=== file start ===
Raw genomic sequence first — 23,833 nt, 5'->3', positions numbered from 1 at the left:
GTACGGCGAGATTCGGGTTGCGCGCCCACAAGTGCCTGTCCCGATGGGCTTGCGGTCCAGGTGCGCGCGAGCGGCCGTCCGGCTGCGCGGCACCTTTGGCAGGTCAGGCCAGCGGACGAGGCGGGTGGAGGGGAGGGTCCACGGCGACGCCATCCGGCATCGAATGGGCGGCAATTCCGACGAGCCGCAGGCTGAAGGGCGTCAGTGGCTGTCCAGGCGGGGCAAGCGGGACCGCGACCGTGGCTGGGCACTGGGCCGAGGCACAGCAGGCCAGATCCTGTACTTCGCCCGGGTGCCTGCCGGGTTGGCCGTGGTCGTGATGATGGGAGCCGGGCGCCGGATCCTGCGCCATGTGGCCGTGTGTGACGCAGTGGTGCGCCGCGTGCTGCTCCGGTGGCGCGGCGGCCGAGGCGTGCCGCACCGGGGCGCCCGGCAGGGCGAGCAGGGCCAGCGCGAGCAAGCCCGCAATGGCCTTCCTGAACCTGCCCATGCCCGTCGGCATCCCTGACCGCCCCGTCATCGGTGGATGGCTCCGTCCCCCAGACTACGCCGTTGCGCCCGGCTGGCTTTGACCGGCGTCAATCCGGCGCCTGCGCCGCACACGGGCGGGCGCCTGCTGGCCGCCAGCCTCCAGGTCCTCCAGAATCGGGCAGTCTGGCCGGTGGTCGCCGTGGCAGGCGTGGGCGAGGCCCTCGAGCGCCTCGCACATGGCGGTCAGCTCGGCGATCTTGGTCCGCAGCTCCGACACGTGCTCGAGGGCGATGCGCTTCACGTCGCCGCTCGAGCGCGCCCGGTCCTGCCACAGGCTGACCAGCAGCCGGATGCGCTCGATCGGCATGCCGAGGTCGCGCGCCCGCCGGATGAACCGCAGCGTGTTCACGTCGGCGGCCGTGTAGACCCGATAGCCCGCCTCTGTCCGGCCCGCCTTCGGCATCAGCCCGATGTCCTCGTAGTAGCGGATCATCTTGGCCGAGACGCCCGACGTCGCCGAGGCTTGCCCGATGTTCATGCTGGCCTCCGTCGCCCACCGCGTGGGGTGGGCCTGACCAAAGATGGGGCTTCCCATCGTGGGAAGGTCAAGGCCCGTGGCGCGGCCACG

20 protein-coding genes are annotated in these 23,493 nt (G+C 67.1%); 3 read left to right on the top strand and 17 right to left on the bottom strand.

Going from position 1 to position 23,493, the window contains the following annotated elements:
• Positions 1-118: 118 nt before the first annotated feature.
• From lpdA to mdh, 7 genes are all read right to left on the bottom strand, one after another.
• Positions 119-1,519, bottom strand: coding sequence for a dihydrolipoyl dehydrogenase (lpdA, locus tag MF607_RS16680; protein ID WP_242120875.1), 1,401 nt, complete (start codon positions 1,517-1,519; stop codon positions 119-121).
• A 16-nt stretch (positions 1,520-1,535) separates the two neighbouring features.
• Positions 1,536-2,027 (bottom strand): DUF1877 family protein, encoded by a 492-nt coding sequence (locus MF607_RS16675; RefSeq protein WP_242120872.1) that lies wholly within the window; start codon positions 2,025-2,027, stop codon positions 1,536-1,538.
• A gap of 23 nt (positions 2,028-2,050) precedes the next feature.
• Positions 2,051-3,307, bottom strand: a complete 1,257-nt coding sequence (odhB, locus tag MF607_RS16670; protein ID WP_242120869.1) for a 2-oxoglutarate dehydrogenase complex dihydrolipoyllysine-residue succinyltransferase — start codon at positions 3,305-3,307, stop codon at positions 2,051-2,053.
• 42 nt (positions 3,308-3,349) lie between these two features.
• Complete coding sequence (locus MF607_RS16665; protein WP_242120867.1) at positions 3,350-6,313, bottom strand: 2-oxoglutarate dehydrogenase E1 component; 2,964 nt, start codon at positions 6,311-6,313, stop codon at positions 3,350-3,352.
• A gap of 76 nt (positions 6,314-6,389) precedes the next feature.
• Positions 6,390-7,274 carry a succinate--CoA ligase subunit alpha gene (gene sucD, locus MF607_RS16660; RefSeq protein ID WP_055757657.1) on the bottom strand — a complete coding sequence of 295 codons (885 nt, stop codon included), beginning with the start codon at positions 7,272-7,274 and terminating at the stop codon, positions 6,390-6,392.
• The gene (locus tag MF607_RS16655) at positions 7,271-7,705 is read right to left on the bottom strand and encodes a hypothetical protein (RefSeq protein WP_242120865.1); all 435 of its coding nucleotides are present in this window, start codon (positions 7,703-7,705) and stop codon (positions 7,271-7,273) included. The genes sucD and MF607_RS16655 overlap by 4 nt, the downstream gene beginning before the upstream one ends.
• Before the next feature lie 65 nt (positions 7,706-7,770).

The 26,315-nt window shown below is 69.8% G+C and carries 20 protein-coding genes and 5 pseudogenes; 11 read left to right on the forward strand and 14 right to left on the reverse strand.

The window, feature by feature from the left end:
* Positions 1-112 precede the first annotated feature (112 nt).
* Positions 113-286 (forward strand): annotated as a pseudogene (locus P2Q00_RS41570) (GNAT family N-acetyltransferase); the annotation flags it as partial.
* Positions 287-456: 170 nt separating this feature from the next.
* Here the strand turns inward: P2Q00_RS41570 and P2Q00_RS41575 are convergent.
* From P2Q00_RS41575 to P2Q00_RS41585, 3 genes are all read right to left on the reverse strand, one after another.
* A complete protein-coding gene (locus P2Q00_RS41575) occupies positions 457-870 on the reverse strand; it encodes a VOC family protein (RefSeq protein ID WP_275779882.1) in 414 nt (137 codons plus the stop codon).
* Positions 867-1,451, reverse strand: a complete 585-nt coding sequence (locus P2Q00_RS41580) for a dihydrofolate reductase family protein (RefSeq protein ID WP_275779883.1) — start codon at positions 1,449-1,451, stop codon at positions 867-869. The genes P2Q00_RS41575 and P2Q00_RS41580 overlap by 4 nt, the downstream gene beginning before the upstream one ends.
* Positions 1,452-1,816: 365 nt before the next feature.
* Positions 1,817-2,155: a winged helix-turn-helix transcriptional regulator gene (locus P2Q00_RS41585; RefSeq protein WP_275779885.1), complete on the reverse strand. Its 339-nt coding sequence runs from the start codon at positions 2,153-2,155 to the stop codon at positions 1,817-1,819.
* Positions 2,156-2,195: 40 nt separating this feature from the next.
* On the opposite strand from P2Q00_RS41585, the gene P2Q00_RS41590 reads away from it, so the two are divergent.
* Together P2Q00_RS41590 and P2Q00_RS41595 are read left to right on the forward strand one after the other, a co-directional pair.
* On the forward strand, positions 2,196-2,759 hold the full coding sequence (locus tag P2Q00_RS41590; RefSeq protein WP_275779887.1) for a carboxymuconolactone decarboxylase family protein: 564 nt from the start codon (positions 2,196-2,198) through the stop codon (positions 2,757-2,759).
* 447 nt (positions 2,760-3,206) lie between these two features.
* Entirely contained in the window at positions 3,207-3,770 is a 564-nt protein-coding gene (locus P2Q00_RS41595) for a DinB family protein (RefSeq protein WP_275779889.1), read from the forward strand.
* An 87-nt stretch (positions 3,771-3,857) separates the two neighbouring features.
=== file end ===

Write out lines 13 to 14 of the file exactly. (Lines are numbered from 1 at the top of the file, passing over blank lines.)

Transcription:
• Complete coding sequence (locus MF607_RS16665; protein WP_242120867.1) at positions 3,350-6,313, bottom strand: 2-oxoglutarate dehydrogenase E1 component; 2,964 nt, start codon at positions 6,311-6,313, stop codon at positions 3,350-3,352.
• A gap of 76 nt (positions 6,314-6,389) precedes the next feature.